A new study on pigs, published January 16 in the open-access journal PLoS Genetics, reveals that the prime explanation for this phenomenon is that humans have actively changed the coat colour of domestic animals by cherry-picking and actively selecting for rare mutations and that this process that has been going on for thousands of years.
This result is important since it eliminates several other explanations for coat colour changes within domestic animals. One alternative idea was that wild type colour was lost because the pressure to remain camouflage was eliminated. This kind of change is analogous to the loss of vision in animals that live in complete darkness, such as caves. Others proposed that the change of colour was a by-product of domestication because some genes control both a trait under strong selection (e.g. behaviour) and colour. “Our study settles the debate by showing that the prime reason is intentional selection by humans”, says Leif Andersson at Uppsala University who led the study.
The researchers studied one of the key genes controlling coat colour in animals, the melanocortin-1 receptor (MC1R) gene, in both wild and domestic pigs from Europe and Asia. Though there were numerous differences in DNA sequence among the wild boar, none of them altered the protein function, and thus the coat colour remained camouflaged. This result demonstrates that mutations that do change the MC1R protein are quickly removed from wild populations in order to maintain camouflage colouration. In domestic pigs, however, nearly all observed DNA changes changed protein function leading to a wide variety of different colors.
Compared with the wild-type sequence, some of the domestic MC1R variants differed by up to three consecutive changes, thus revealing that domestic coat colour variation is not a recent phenomenon. “We know that the Mesopotamians were keeping track of differently coloured farm animals 5,000 years ago, and our results suggest black and white and spotted pets and livestock may have been around a lot longer than that”, said Greger Larson, a Research Fellow at Uppsala University and at Durham University.
So why did early farmers bother to change the coat of their livestock? One explanation could be that it facilitated animal husbandry since it is easier to keep track of livestock that are not camouflaged. Another could be that it has acted as a metaphor for the improved characteristics of the early forms of livestock compared with their wild ancestors. A third possibility is that the early farmers were as amused and as taken with biological novelty and diversity as we are today.
The present study also sheds light on the process of molecular evolution. Charles Darwin was the first to recognize the importance of studying domestic animals as a model of evolution. An argument that has been raised against Darwin’s theory is that is impossible to create complicated structures like an eye, based on the underlying random process of mutation. “This study shows how quickly a protein can change under strong selection and how humans have “created” black-spotted pigs by selecting several consecutive mutations that have occurred by a random process”, says Leif Andersson.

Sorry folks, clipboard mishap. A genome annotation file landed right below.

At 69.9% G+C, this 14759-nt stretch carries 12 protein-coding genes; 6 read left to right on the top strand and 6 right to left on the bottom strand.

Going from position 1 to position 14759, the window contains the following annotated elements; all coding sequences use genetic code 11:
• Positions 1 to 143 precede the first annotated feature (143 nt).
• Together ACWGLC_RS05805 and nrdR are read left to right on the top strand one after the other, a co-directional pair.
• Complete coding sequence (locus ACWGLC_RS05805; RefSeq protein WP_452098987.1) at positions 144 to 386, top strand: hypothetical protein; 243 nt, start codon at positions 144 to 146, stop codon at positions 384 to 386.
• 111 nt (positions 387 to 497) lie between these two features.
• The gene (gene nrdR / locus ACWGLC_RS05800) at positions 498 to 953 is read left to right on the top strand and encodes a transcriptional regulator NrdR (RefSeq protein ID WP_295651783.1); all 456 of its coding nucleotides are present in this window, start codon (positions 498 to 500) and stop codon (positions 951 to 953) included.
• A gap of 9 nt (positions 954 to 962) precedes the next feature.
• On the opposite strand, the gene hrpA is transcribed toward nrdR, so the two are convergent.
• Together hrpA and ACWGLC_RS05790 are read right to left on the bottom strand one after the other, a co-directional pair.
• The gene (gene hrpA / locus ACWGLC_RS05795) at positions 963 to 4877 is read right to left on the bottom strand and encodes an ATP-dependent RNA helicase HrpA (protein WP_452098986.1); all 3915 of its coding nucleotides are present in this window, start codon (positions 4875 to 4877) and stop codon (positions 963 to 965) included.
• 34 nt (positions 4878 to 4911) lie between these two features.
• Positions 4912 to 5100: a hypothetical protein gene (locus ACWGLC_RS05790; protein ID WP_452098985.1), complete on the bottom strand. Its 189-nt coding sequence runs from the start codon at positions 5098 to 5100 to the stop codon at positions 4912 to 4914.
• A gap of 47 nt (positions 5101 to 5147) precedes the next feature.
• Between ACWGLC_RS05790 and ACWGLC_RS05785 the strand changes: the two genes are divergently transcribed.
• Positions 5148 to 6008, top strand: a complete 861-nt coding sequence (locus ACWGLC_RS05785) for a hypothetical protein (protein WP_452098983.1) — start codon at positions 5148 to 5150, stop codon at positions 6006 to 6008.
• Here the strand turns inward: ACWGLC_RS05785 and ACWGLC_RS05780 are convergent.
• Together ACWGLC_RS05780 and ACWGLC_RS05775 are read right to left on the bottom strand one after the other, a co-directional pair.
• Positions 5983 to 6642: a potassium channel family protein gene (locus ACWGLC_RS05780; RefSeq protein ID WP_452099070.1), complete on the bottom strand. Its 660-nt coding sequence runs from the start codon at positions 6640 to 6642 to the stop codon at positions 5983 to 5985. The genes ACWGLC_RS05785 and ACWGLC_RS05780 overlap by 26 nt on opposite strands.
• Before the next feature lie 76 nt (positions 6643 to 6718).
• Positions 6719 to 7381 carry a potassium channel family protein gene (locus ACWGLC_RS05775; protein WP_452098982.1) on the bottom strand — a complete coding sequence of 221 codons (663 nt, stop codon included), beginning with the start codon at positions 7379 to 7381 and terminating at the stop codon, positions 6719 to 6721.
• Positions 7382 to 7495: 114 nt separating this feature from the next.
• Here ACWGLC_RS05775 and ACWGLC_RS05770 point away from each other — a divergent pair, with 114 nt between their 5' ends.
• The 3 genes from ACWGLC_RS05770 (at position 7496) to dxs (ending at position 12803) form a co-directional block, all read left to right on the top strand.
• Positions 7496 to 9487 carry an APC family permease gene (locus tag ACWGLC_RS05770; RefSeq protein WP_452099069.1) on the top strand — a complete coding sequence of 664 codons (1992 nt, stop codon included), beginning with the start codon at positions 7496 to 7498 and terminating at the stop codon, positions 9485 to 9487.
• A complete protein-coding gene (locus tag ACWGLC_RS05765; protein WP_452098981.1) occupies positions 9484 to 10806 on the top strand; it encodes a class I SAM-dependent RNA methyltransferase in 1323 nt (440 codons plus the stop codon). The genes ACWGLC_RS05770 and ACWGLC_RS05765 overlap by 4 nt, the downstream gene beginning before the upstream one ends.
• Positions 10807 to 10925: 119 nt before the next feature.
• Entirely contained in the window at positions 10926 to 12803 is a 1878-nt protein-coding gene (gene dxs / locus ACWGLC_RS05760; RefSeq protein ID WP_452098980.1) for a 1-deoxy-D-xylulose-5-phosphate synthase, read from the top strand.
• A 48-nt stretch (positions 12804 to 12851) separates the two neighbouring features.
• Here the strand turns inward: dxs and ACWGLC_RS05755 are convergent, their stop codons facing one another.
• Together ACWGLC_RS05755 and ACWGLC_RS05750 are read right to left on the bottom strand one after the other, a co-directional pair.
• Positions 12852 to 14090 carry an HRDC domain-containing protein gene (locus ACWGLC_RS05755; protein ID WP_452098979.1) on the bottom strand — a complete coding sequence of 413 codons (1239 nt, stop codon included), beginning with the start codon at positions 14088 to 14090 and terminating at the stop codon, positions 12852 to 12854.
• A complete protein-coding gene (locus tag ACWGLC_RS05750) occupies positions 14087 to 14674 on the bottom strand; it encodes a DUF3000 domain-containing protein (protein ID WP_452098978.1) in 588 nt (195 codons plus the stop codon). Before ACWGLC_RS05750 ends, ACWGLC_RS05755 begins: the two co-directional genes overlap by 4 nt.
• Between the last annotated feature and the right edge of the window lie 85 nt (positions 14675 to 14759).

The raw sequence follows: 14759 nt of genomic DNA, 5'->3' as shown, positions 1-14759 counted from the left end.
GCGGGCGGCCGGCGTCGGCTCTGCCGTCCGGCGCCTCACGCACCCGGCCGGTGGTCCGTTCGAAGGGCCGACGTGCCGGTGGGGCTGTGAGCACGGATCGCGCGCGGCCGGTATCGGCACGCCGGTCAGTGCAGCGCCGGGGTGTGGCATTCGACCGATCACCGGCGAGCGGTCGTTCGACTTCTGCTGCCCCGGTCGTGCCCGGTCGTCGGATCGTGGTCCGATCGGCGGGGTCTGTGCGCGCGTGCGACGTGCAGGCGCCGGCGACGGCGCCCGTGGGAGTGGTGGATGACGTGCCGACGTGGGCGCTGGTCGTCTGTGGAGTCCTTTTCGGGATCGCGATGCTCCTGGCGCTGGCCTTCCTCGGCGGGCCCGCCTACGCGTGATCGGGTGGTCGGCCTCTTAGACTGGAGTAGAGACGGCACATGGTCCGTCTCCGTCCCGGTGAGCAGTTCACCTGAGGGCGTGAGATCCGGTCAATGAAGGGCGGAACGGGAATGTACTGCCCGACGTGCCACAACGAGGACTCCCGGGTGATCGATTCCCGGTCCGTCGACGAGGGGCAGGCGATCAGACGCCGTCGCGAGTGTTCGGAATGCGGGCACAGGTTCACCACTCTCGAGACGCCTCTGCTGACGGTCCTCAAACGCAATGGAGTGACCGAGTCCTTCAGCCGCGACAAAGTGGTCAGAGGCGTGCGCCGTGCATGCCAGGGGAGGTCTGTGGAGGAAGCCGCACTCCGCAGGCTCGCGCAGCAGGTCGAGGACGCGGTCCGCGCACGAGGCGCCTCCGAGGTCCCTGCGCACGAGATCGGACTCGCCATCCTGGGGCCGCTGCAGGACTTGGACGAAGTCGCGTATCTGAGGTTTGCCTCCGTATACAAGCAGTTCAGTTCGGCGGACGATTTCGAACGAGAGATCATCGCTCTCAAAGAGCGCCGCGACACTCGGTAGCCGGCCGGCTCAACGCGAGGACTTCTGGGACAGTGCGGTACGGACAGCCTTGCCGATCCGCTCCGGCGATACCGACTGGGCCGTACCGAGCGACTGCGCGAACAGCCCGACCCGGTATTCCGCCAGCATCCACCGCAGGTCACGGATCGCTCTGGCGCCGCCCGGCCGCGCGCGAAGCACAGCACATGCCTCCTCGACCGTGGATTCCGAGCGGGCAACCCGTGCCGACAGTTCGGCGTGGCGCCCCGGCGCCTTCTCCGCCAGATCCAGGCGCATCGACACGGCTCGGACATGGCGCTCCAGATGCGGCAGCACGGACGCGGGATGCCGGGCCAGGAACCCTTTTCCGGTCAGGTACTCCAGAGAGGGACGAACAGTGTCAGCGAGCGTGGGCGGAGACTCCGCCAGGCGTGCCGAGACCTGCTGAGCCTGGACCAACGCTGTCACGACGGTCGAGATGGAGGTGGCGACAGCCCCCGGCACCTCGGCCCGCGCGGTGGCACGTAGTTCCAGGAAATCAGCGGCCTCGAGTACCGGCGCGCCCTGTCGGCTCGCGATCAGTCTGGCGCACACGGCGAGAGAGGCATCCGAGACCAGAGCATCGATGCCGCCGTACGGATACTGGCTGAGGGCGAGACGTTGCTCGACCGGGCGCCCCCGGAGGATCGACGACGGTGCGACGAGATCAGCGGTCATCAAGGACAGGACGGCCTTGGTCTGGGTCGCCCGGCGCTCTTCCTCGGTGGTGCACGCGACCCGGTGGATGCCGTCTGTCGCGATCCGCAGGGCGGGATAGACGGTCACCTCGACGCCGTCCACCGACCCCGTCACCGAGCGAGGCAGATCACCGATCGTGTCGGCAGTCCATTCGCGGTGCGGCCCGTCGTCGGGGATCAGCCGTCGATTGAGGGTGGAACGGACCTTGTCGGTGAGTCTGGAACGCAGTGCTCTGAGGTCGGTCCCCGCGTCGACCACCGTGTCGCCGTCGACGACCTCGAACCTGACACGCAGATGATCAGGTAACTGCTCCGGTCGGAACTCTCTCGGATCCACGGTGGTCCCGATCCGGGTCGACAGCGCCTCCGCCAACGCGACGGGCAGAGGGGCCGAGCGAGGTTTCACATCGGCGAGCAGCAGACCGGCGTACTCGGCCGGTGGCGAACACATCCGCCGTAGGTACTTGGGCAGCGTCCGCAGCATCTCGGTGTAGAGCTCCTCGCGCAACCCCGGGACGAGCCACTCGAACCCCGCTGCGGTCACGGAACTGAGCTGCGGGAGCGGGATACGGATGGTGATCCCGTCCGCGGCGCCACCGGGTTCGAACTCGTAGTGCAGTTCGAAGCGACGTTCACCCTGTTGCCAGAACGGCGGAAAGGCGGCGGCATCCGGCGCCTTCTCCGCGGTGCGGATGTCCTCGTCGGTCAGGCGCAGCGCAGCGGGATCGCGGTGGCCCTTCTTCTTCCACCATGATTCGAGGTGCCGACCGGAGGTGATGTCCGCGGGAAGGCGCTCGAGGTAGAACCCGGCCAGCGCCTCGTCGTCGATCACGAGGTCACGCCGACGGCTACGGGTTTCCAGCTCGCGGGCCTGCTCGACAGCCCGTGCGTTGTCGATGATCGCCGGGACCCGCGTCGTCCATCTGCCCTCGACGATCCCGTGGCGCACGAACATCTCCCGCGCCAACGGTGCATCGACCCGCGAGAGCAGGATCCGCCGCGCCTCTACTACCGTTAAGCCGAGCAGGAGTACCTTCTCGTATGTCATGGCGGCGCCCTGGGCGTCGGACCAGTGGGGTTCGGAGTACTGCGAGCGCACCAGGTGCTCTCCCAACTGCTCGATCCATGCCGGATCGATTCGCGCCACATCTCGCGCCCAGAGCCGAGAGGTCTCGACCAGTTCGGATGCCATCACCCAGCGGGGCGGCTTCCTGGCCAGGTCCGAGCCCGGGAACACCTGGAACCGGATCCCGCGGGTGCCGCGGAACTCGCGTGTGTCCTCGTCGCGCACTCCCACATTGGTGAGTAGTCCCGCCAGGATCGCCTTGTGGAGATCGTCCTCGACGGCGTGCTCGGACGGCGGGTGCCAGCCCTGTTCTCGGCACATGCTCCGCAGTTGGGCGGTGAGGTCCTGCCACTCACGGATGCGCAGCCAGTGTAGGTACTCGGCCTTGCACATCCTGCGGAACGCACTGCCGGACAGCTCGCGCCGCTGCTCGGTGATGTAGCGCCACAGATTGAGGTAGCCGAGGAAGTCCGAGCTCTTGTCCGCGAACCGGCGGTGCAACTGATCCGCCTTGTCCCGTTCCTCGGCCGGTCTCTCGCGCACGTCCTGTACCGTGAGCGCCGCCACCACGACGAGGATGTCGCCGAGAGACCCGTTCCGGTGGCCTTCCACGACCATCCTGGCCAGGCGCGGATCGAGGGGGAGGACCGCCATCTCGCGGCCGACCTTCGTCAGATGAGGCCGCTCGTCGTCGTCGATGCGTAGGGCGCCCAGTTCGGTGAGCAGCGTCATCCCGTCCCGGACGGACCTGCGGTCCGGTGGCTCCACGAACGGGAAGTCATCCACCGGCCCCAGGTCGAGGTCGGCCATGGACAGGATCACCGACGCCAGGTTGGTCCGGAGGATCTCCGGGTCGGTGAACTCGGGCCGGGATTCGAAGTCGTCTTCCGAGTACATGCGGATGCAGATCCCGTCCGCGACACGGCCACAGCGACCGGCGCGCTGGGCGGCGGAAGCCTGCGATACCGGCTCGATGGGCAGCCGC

This project was funded by the European Commission, the European Molecular Biology Organization, the Swedish Foundation for Strategic Research, and the Swedish Research Council for Environment, Agricultural Sciences and Spatial Planning.
Anneli Waara | alfa
New research recovers nutrients from seafood process water
31.10.2018 | Chalmers University of Technology
Plant Hormone Makes Space Farming a Possibility
17.10.2018 | Universität Zürich
Researchers at the University of New Hampshire have captured a difficult-to-view singular event involving "magnetic reconnection"--the process by which sparse particles and energy around Earth collide producing a quick but mighty explosion--in the Earth's magnetotail, the magnetic environment that trails behind the planet.
Magnetic reconnection has remained a bit of a mystery to scientists. They know it exists and have documented the effects that the energy explosions can...
Biochips have been developed at TU Wien (Vienna), on which tissue can be produced and examined. This allows supplying the tissue with different substances in a very controlled way.
Cultivating human cells in the Petri dish is not a big challenge today. Producing artificial tissue, however, permeated by fine blood vessels, is a much more...
Faster and secure data communication: This is the goal of a new joint project involving physicists from the University of Würzburg. The German Federal Ministry of Education and Research funds the project with 14.8 million euro.
In our digital world data security and secure communication are becoming more and more important. Quantum communication is a promising approach to achieve...
On Saturday, 10 November 2018, the research icebreaker Polarstern will leave its homeport of Bremerhaven, bound for Cape Town, South Africa.
When choosing materials to make something, trade-offs need to be made between a host of properties, such as thickness, stiffness and weight. Depending on the application in question, finding just the right balance is the difference between success and failure
Now, a team of Penn Engineers has demonstrated a new material they call "nanocardboard," an ultrathin equivalent of corrugated paper cardboard. A square...
09.11.2018 | Event News
06.11.2018 | Event News
23.10.2018 | Event News
16.11.2018 | Health and Medicine
16.11.2018 | Life Sciences
16.11.2018 | Life Sciences